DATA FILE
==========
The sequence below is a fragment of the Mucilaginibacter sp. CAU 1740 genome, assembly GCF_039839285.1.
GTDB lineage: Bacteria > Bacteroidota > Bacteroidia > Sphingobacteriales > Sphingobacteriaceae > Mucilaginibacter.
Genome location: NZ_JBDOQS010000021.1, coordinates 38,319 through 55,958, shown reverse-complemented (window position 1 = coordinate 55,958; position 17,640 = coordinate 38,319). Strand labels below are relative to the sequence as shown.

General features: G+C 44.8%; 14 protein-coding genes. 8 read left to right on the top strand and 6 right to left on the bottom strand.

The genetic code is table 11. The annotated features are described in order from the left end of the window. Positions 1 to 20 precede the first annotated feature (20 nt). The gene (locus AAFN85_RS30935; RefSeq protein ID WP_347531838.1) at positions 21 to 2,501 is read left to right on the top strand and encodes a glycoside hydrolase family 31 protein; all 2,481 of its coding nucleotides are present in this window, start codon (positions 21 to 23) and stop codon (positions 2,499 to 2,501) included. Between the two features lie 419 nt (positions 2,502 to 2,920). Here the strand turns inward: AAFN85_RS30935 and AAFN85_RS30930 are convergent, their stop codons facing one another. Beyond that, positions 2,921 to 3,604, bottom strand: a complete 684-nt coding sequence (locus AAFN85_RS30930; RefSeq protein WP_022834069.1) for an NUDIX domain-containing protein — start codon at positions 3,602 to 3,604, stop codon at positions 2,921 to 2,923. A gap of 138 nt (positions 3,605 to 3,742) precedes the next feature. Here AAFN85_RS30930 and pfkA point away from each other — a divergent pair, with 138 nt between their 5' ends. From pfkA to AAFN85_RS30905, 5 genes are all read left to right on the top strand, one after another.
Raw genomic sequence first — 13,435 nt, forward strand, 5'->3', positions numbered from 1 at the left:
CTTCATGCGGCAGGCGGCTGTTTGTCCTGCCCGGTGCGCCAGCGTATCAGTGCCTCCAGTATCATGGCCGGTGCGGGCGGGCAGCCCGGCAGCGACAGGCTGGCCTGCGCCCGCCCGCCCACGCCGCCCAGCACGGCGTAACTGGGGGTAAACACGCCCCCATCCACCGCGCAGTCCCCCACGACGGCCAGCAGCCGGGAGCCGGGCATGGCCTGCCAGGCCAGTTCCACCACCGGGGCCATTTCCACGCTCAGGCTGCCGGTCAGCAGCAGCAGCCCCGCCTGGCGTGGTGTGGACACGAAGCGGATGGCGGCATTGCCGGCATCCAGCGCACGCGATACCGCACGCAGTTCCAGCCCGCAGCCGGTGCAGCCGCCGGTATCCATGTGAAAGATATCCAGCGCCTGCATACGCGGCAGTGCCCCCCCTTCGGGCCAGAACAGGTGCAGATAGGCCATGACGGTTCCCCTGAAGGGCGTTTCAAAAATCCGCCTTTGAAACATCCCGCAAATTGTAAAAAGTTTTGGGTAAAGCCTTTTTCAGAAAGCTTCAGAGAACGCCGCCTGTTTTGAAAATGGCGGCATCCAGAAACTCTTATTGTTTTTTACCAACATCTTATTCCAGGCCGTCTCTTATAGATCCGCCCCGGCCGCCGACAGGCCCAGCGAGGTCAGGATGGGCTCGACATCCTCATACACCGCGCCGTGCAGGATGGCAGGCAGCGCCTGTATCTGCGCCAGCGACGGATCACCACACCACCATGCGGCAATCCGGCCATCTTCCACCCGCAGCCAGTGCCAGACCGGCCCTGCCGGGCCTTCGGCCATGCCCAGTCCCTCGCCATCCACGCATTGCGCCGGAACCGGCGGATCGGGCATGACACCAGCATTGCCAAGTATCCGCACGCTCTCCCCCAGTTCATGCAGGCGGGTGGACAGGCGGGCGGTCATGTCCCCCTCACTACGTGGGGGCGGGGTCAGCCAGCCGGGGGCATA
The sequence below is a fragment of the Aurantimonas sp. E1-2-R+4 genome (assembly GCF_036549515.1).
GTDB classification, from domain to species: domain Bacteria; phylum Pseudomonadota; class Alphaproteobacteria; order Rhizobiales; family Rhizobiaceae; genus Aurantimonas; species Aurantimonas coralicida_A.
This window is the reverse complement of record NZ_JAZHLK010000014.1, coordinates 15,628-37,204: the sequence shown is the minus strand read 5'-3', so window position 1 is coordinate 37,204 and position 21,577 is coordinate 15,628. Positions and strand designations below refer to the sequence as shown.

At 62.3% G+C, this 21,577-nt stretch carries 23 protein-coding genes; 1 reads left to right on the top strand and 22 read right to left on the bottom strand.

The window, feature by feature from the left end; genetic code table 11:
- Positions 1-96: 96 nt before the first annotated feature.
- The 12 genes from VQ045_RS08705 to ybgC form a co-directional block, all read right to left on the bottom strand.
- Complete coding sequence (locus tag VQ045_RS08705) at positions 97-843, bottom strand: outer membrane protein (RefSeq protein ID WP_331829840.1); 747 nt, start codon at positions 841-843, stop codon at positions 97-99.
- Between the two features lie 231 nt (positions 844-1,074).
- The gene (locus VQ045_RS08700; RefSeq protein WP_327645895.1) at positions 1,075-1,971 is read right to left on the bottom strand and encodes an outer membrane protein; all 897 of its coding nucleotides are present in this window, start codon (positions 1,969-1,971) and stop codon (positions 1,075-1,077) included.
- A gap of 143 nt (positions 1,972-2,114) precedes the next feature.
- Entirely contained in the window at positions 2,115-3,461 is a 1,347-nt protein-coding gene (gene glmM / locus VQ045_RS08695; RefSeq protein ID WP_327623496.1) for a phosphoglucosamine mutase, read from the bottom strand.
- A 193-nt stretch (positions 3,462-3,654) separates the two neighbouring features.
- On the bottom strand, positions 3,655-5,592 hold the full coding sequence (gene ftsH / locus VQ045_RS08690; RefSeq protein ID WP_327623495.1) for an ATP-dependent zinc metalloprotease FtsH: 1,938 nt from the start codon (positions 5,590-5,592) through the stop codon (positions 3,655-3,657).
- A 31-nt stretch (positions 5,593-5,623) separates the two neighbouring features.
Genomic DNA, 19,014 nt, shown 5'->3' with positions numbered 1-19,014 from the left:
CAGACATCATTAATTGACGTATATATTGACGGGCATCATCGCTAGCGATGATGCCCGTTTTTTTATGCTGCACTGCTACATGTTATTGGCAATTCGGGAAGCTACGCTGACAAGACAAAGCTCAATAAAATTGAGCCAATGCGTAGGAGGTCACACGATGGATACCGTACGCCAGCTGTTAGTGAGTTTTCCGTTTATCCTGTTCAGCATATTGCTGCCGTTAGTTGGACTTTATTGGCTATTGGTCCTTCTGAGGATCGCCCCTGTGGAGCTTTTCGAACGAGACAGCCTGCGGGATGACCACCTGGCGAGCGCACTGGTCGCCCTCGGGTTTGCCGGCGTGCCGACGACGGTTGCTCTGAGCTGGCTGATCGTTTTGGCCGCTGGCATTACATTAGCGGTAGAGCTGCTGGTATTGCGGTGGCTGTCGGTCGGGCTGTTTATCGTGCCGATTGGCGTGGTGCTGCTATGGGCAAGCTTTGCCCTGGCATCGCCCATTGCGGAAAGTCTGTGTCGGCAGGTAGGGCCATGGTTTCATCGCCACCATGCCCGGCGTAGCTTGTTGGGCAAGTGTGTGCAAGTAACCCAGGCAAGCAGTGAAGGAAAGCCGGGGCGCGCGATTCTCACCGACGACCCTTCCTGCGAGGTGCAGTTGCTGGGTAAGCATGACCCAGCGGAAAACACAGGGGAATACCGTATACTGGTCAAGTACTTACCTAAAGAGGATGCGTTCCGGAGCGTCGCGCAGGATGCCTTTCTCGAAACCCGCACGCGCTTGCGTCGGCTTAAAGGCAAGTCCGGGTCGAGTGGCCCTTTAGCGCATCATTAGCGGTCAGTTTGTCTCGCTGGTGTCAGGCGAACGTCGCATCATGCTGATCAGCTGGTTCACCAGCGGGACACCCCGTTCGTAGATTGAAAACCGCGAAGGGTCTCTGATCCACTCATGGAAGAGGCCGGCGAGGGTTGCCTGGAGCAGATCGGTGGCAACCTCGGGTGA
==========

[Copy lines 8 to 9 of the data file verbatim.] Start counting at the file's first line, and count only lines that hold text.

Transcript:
The sequence below is a fragment of the Aurantimonas sp. E1-2-R+4 genome (assembly GCF_036549515.1).
GTDB classification, from domain to species: domain Bacteria; phylum Pseudomonadota; class Alphaproteobacteria; order Rhizobiales; family Rhizobiaceae; genus Aurantimonas; species Aurantimonas coralicida_A.